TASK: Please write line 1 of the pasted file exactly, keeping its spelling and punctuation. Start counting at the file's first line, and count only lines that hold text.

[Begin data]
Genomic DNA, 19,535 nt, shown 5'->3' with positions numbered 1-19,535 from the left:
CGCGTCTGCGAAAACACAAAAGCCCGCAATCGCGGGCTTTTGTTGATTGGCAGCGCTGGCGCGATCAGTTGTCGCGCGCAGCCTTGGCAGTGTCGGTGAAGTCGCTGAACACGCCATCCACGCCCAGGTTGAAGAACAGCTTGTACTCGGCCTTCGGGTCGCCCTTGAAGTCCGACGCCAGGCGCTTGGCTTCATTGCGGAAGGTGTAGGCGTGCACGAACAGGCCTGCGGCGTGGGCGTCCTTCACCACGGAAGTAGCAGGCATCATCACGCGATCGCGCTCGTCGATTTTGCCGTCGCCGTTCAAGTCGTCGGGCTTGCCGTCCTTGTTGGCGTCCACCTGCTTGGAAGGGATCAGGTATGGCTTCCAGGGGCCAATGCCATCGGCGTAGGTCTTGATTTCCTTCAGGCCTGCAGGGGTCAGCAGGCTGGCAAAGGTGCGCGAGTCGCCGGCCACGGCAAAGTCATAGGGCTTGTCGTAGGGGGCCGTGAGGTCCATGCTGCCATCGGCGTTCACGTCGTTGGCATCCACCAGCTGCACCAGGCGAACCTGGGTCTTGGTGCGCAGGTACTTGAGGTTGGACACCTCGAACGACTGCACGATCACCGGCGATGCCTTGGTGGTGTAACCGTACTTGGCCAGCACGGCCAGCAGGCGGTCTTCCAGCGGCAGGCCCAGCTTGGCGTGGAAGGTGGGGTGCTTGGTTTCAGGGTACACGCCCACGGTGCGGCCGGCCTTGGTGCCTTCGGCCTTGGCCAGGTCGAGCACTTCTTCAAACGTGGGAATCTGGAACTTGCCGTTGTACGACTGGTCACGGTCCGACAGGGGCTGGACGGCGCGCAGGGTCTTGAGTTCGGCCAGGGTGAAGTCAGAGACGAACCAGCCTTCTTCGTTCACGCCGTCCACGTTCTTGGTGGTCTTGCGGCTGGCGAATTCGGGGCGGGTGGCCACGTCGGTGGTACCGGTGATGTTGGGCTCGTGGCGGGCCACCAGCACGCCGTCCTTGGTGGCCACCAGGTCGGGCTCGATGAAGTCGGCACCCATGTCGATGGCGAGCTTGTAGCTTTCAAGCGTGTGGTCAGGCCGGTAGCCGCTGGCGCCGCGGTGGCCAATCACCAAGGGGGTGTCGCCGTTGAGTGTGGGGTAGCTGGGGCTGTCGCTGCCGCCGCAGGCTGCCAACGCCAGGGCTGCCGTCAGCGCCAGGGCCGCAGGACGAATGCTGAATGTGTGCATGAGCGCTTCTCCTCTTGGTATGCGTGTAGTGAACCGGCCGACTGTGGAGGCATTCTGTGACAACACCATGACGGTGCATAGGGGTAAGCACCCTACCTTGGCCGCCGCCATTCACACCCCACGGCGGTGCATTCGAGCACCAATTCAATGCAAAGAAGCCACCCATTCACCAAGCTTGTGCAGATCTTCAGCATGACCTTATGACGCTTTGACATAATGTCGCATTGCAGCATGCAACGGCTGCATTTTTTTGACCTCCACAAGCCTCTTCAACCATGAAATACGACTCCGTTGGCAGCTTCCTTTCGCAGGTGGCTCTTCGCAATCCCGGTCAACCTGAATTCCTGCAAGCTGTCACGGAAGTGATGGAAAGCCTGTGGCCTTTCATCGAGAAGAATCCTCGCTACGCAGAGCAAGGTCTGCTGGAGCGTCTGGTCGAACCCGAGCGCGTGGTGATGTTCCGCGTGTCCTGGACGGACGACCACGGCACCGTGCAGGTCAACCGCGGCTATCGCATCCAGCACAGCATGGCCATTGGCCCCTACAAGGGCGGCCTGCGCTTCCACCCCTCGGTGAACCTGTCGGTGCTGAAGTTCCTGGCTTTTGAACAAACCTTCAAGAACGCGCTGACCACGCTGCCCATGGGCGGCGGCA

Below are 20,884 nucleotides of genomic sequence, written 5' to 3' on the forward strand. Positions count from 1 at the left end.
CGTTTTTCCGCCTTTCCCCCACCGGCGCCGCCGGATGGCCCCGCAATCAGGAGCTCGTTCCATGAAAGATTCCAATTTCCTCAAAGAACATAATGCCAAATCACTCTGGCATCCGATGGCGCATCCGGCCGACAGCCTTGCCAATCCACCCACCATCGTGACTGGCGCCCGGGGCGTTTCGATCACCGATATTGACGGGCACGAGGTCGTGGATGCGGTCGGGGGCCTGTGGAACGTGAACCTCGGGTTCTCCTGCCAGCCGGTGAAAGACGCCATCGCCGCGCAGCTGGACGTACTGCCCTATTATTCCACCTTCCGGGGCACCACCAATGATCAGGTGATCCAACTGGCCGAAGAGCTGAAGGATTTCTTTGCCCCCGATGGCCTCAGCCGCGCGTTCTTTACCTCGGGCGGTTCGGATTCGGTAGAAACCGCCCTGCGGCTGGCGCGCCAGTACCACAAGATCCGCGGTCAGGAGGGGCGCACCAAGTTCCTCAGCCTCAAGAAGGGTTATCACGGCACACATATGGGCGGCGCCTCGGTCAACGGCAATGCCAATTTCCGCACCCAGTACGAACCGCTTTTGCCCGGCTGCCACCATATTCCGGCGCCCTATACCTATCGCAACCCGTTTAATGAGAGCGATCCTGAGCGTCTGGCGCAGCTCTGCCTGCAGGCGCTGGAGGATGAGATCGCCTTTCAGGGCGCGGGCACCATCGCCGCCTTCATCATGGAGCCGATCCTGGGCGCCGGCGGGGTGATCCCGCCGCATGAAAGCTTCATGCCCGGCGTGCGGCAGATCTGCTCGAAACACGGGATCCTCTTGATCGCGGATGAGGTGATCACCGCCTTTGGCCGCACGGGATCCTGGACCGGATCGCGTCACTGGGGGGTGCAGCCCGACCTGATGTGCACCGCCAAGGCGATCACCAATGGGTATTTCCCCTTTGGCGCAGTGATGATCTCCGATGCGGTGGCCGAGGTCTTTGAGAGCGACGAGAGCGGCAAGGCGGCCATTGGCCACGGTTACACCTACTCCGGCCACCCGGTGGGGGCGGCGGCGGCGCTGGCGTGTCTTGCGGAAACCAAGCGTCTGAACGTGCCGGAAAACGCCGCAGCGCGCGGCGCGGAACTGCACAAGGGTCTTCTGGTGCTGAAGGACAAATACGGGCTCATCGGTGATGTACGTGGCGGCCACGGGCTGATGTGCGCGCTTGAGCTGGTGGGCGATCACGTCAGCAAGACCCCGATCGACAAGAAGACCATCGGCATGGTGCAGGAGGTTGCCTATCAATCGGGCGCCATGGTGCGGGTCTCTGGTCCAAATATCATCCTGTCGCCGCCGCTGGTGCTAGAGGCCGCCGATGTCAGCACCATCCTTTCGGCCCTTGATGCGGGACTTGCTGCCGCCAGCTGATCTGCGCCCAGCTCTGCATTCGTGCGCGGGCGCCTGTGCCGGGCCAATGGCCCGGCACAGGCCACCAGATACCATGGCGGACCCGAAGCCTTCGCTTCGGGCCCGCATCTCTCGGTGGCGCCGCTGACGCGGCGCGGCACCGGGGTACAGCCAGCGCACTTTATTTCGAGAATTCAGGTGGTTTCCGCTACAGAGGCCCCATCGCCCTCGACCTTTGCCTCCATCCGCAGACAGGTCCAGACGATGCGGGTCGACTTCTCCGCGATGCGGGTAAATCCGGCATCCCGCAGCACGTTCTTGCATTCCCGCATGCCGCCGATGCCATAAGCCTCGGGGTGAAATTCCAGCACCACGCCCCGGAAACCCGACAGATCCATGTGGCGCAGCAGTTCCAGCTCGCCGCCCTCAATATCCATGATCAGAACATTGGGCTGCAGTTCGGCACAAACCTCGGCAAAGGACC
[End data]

Genomic DNA, 19,535 nt, shown 5'->3' with positions numbered 1-19,535 from the left: